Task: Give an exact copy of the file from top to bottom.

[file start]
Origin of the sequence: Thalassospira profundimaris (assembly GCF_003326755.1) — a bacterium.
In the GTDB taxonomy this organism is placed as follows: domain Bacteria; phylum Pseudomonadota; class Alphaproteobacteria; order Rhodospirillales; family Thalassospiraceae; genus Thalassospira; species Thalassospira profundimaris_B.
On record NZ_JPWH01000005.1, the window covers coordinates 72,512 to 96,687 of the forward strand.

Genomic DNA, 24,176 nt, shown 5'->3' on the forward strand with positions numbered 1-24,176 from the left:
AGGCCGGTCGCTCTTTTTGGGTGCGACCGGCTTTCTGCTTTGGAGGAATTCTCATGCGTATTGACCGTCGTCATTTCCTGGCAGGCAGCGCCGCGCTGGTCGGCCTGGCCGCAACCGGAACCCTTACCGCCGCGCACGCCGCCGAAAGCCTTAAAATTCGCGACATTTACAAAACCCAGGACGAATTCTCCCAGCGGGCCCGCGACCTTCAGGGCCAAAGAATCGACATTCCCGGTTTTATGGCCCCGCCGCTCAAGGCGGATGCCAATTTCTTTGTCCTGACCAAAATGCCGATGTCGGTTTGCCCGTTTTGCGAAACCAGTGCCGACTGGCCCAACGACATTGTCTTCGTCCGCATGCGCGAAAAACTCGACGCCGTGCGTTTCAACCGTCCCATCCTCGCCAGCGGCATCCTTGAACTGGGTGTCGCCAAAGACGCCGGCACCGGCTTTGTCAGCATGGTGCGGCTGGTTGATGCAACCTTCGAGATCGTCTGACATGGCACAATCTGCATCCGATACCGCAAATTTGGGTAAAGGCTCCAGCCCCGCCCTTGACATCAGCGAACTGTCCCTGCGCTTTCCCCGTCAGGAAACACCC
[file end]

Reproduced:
Origin of the sequence: Thalassospira profundimaris (assembly GCF_003326755.1) — a bacterium.
In the GTDB taxonomy this organism is placed as follows: domain Bacteria; phylum Pseudomonadota; class Alphaproteobacteria; order Rhodospirillales; family Thalassospiraceae; genus Thalassospira; species Thalassospira profundimaris_B.
On record NZ_JPWH01000005.1, the window covers coordinates 72,512 to 96,687 of the forward strand.

Genomic DNA, 24,176 nt, shown 5'->3' on the forward strand with positions numbered 1-24,176 from the left:
AGGCCGGTCGCTCTTTTTGGGTGCGACCGGCTTTCTGCTTTGGAGGAATTCTCATGCGTATTGACCGTCGTCATTTCCTGGCAGGCAGCGCCGCGCTGGTCGGCCTGGCCGCAACCGGAACCCTTACCGCCGCGCACGCCGCCGAAAGCCTTAAAATTCGCGACATTTACAAAACCCAGGACGAATTCTCCCAGCGGGCCCGCGACCTTCAGGGCCAAAGAATCGACATTCCCGGTTTTATGGCCCCGCCGCTCAAGGCGGATGCCAATTTCTTTGTCCTGACCAAAATGCCGATGTCGGTTTGCCCGTTTTGCGAAACCAGTGCCGACTGGCCCAACGACATTGTCTTCGTCCGCATGCGCGAAAAACTCGACGCCGTGCGTTTCAACCGTCCCATCCTCGCCAGCGGCATCCTTGAACTGGGTGTCGCCAAAGACGCCGGCACCGGCTTTGTCAGCATGGTGCGGCTGGTTGATGCAACCTTCGAGATCGTCTGACATGGCACAATCTGCATCCGATACCGCAAATTTGGGTAAAGGCTCCAGCCCCGCCCTTGACATCAGCGAACTGTCCCTGCGCTTTCCCCGTCAGGAAACACCC